Clearly, this shows that there is so much they still don’t know about Celiac Disease and Gluten Sensitivity.  Please support those who are actively working towards solving the puzzle such as the Center for Celiac Research at Mass General! Click Here for Center for Celiac Research

HLA Testing graphic

 

10 Signs of Thyroid Problems

So many customers come in and ask me about my thyroid and if I have thyroid disease as well as Celiac. Well, it should not be a surprise that Thyroid Problems are often missed by doctors. Often for a Celiac, it is a double whammy…because often the Celiac and Hashimoto’s Thyroiditis go hand in hand and both are often missed…leaving a person miserably ill for a long time! If you are a Celiac and carry gene HLA DQ2, and have a thyroid issue, you most likely have Hashimoto’s Disease (autoimmune disease; under-active thyroid caused by the immune system attacking the thyroid).

Thyroid panels are not part of a normal CBC that are run by doctors.  Often, if a doctor runs a thyroid test, they don’t always run the tests that determine Hashimoto’s Disease; autoimmune thyroid disease.

I know first hand; I had both of the above issues and went un-diagnosed for far too long.  I was complaining of symptoms for about five years but my general practitioner never tested me.  Finally, after experiencing infertility and miscarriages, the reproductive endocrinologist ran the tests and it still took me 8 weeks to get into the specialist he referred me to.  I felt like I was slowly dying; and I was because the thyroid affects your entire system!

One of my favorite on-line docs is Doctor Amy Myers and she is all about the Thyroid.  She recently wrote an article about symptoms, what lab tests must be run and the average normal ranges as well as the need for the doctor to listen to the patient and how they are feeling. Boy did it ring true for me. Below is my story about my diagnosis and how long it took to get my thyroid up and running again and a link to Dr Myer’s article. I hope this is helpful to you or a loved one.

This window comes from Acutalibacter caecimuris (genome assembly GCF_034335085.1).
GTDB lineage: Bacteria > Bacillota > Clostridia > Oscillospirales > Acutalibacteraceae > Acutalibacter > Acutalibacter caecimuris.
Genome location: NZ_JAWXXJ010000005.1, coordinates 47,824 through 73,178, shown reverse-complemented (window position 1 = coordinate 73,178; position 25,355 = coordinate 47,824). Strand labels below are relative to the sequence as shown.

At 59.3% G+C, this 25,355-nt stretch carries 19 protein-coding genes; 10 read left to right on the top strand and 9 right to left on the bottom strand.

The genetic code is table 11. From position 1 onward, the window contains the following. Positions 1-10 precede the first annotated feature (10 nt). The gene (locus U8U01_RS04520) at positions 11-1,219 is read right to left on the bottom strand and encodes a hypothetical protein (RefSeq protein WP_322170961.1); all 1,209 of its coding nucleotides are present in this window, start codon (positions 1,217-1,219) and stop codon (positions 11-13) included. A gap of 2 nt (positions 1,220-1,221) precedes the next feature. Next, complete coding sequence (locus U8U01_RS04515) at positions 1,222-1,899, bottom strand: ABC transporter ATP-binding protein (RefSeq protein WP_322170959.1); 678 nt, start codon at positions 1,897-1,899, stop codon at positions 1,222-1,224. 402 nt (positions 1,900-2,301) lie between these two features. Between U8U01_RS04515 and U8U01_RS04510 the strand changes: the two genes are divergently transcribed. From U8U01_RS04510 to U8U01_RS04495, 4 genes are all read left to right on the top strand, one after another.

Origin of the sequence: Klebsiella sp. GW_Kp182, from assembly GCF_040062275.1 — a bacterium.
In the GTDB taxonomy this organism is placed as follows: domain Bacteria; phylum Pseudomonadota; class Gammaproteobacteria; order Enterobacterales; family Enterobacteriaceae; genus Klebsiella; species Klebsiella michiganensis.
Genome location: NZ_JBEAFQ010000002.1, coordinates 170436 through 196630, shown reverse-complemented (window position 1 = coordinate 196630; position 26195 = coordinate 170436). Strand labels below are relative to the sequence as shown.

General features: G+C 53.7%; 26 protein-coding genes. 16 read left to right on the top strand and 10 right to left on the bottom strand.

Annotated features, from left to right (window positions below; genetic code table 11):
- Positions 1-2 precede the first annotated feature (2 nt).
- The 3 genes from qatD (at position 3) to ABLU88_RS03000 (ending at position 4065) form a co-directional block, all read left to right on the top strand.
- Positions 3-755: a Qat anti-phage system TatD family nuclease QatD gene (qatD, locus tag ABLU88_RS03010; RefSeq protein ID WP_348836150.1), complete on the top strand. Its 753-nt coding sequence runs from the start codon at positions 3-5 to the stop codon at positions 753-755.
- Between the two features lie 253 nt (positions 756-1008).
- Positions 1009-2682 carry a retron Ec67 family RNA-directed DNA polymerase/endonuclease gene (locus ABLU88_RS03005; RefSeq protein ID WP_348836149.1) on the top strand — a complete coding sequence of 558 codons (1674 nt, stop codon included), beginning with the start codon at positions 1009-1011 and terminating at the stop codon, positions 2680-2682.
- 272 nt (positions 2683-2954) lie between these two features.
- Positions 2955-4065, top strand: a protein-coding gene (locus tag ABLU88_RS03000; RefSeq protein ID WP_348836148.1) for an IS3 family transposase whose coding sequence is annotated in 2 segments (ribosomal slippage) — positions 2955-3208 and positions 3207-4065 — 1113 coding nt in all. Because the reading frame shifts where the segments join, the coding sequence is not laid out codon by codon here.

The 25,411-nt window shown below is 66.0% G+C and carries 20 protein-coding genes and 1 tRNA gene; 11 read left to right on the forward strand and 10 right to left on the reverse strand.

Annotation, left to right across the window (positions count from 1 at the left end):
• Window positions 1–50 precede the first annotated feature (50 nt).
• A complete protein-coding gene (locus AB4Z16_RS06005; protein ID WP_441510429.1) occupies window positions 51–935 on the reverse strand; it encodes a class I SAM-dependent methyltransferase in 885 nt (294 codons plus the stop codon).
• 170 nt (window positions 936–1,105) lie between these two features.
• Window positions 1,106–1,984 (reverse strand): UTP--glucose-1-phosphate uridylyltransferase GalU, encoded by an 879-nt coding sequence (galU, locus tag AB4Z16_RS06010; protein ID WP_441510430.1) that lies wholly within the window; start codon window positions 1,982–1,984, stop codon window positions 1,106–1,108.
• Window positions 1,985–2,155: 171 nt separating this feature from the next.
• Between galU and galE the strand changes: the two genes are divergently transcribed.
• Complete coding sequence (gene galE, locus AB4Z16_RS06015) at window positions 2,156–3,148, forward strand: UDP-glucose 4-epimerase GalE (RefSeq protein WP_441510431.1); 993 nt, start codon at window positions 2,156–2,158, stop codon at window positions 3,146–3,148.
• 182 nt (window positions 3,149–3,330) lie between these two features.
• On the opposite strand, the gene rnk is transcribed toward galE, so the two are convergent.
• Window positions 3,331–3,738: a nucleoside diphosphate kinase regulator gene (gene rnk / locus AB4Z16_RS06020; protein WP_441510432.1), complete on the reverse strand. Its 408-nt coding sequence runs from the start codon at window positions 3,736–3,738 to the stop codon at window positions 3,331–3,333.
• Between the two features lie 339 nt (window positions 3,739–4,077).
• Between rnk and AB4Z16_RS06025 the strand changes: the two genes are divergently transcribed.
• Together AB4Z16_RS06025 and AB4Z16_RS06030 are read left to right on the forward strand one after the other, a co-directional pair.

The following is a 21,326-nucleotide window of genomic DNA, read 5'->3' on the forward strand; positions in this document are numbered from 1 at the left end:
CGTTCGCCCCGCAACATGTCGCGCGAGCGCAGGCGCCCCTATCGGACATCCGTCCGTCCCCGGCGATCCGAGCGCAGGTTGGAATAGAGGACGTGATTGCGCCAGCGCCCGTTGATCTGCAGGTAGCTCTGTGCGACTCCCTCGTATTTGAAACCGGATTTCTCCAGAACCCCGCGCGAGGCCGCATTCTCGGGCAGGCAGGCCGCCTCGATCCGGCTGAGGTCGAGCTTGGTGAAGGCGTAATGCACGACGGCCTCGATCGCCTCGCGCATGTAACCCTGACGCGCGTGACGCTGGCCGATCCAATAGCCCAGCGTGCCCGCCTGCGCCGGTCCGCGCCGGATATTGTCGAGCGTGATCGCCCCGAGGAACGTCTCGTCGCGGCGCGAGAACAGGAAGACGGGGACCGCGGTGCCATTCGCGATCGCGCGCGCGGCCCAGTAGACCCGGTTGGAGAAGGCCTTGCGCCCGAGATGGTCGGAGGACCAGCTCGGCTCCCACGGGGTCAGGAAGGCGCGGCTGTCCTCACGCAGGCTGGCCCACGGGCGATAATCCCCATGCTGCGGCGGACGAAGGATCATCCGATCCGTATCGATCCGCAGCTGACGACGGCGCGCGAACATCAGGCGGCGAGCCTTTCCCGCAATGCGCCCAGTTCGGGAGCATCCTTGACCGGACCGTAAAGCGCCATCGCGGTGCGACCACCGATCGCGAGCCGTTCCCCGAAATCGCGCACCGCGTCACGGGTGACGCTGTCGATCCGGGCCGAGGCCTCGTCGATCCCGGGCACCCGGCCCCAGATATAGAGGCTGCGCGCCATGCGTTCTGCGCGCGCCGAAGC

I got lucky, after going un-diagnosed for about 5 years, I was referred to a wonderful endocrinologist in Bethesda, MD, who listened to me after I was diagnosed.  I sat across from him on Christmas Eve 1998 barely functioning and told him that I felt like I was slowly dying. He said that he was stunned that I was even moving; my levels were so bad.  He said, that his instinct was to put me right in the hospital, but the treatment will still be the same, a little thyroid hormone at a time and it would take many months to get me up and level. He gave me the choice, admit me to the hospital or go home. I had my entire family coming in town from New England and did not want to be in the hospital. He told me that I needed to let my family members know that they should be tested for Hashimoto’s Disease and sent me home with the lowest dose of thyroid hormone; .25 for six weeks. (family members got checked and 1 has Hashimoto’s, two have under-active thyroid)

Leaving his office, I forgot to get my parking garage ticket validated and had no money to pay. I hurried back to the doctor’s office, but they were already gone. This was way before you could pay with a credit card. I had to beg the attendant to let me go and promised I would come back with the money.  I made it home; completely exhausted and my father braved the Christmas Eve traffic and went back to Bethesda from Brookeville to pay for my parking. It was only 14 miles but a 40 minute trip each way, on a good day.

It took over a year with testing every six weeks to get my thyroid levels up to normal.  The doctor would say “the numbers looks normal, but how do you feel?” and I said..”I can only stay awake and functioning until 11am”.  He increased the dose, warned me about symptoms of too much thyroid hormone, scheduled me for blood work and follow up in 6 weeks. I went back and he said “everything looks normal..but how are you feeling?”  I said. “the increased dose helped, now I can stay functioning until 1pm”. He said ok, “we will increase it again!” I got the warning again about symptoms of too much thyroid hormone and was on my way.  Again, six weeks later, I was back for my check up and he said, “Your levels look good, how are you feeling?”  I said; “great, now I can stay up until 4pm!”  This went on until I could stay awake and functioning until 11pm.

My final dose was .125. (the generic brand, Levothyroxine, does not contain milk or gluten; had to investigate and figure that out on my own after getting very ill while taking Synthroid). Finally, I could function all day and into the night and finally; my hair stopped falling out, my skin stopped cracking and peeling off me, the swelling in my feet went away and my memory got a lot better! I began to lose the weight that I had put on without any explanation.